My next post will be an analysis of Christopher Hitchens and A C Grayling’s 2006 debate on Among The Dead Cities: Is The Targeting Of Civilians In War Ever Justified?. The closing paragraphs of that post cite Sam Harris’ discussion of the philosophy of “perfect weapons” and collateral damage in The End Of Faith. So that my post on the Hitchens/Grayling debate does not spiral out of control any more than it already has, I have posted an edited version of the passage below. (H/T: Otto Spijkers and Nick Li on Invisible College Blog for typing out and publishing most of it, so I didn’t have to!)
The End Of Faith: Religion, Terror And The Future Of Reason [London: Simon & Schuster UK Ltd, 2006] pp. 142 – 147:
Perfect Weapons and the Ethics of “Collateral Damage”
What we euphemistically describe as “collateral damage” in times of war is the direct result of limitations in the power and precision of our technology. To see that this is so, we need only imagine how any of our recent conflicts would have looked if we had possessed perfect weapons – weapons that allowed us either to temporarily impair or to kill a particular person, or group, at any distance, without harming others or their property. What would we do with such technology? Pacifists would refuse to use it, despite the variety of monsters currently loose in the world: the killers and torturers of children, the genocidal sadists, the men who, for want of the right genes, the right upbringing, or the right ideas, cannot possibly be expected to live peacefully with the rest of us. I will say a few things about pacifism in a later chapter – for it seems to me to be a deeply immoral position that comes to us swaddled in the dogma of highest moralism – but most of us are not pacifists. Most of us would elect to use weapons of this sort. A moment’s thought reveals that a person’s use of such a weapon would offer a perfect window onto the soul of his ethics.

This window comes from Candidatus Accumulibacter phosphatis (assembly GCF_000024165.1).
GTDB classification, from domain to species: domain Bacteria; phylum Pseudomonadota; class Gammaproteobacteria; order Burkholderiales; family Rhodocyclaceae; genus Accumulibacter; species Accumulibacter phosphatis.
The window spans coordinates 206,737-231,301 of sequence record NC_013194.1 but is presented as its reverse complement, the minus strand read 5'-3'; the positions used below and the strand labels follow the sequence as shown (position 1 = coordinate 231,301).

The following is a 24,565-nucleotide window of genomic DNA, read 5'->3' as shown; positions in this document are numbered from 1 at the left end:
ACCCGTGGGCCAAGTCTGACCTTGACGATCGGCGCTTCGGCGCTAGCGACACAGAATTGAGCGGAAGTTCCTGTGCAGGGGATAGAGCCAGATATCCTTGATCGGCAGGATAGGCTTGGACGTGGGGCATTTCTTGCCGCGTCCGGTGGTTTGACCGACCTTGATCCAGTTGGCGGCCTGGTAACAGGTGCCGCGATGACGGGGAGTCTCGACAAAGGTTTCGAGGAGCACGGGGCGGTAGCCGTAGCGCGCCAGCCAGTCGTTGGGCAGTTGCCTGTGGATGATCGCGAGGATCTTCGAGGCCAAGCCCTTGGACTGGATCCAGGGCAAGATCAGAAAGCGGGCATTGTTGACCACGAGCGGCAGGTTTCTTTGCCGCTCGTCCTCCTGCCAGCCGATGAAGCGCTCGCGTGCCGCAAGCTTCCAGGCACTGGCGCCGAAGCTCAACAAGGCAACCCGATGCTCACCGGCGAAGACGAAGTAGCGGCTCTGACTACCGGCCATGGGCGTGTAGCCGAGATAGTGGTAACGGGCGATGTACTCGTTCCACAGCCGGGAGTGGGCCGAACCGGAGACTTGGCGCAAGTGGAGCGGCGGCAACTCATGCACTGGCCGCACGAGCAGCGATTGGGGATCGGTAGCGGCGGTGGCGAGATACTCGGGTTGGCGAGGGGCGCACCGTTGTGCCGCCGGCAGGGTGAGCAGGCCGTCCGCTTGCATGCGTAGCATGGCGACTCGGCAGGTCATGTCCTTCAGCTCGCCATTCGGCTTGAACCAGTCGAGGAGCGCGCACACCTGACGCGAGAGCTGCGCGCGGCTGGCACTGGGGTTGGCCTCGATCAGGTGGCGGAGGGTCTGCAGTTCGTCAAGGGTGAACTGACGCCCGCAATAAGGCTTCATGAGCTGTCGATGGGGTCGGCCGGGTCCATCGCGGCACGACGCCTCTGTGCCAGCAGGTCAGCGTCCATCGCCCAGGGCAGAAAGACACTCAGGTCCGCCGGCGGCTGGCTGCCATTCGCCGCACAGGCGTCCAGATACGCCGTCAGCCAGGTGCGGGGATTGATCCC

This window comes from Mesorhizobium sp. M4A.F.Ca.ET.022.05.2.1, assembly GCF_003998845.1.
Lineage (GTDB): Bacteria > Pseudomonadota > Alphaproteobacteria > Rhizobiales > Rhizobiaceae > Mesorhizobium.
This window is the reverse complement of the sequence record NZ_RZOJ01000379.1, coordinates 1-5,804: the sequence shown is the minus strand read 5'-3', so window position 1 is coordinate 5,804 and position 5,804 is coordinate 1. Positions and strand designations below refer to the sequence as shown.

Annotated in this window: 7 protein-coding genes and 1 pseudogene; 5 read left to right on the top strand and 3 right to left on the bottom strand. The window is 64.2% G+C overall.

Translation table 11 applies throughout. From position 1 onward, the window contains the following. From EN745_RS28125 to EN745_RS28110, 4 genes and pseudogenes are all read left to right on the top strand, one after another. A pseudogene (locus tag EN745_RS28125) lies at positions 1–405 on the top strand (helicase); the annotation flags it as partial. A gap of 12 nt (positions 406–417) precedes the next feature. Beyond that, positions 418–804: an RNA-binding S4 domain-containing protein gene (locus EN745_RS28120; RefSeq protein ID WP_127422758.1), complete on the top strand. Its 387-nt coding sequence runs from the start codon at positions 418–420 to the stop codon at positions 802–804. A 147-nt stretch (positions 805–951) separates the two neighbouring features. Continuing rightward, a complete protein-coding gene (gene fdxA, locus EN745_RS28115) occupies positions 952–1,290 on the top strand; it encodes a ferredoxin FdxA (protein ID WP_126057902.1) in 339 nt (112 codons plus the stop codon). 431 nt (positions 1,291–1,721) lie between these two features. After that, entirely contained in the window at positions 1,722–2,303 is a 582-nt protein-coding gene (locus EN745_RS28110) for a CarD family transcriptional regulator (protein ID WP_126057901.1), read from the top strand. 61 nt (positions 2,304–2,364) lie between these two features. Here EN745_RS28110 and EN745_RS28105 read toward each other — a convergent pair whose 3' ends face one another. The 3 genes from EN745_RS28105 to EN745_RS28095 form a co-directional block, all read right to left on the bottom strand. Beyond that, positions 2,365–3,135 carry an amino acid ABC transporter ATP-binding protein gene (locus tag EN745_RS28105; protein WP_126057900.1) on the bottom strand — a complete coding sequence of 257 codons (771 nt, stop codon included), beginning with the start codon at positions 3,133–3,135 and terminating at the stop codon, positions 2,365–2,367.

Consider the all too facile comparisons that have recently been made between George Bush and Saddam Hussein (or Osama bin Laden, or Hitler, etc.) – in the pages of writers like [Arundhati] Roy and [Noam] Chomsky, in the Arab press, and in classrooms throughout the free world. How would George Bush have prosecuted the recent war in Iraq with perfect weapons? Would he have targeted the thousands of Iraqi civilians who were maimed or killed by our bombs? Would he have put out the eyes of little girls or torn the arms from their mothers? Whether or not you admire the man’s politics – or the man – there is no reason to think that he would have sanctioned the injury or death of even a single innocent person. What would Saddam Hussein or Osama bin Laden do with perfect weapons? What would Hitler have done? They would have used them rather differently.
It is time for us to admit that not all cultures are at the same stage of moral development. . .
Consider the horrors that Americans perpetrated as recently as 1968 [during the Vietnam War], at My Lai: . . .
This is about as bad as human beings are capable of behaving. But what distinguishes us from many of our enemies is that this indiscriminate violence appalls us. The massacre at My Lai is remembered as a signature moment of shame for the American military. Even at the time, US soldiers were dumbstruck with horror by the behaviour of their comrades. One helicopter pilot who arrived on the scene ordered his subordinates to use their machine guns against their own troops if they did not stop killing villagers. As a culture we have clearly outgrown our tolerance for the deliberate torture and murder of innocents. We would do well to realize that much of the world has not.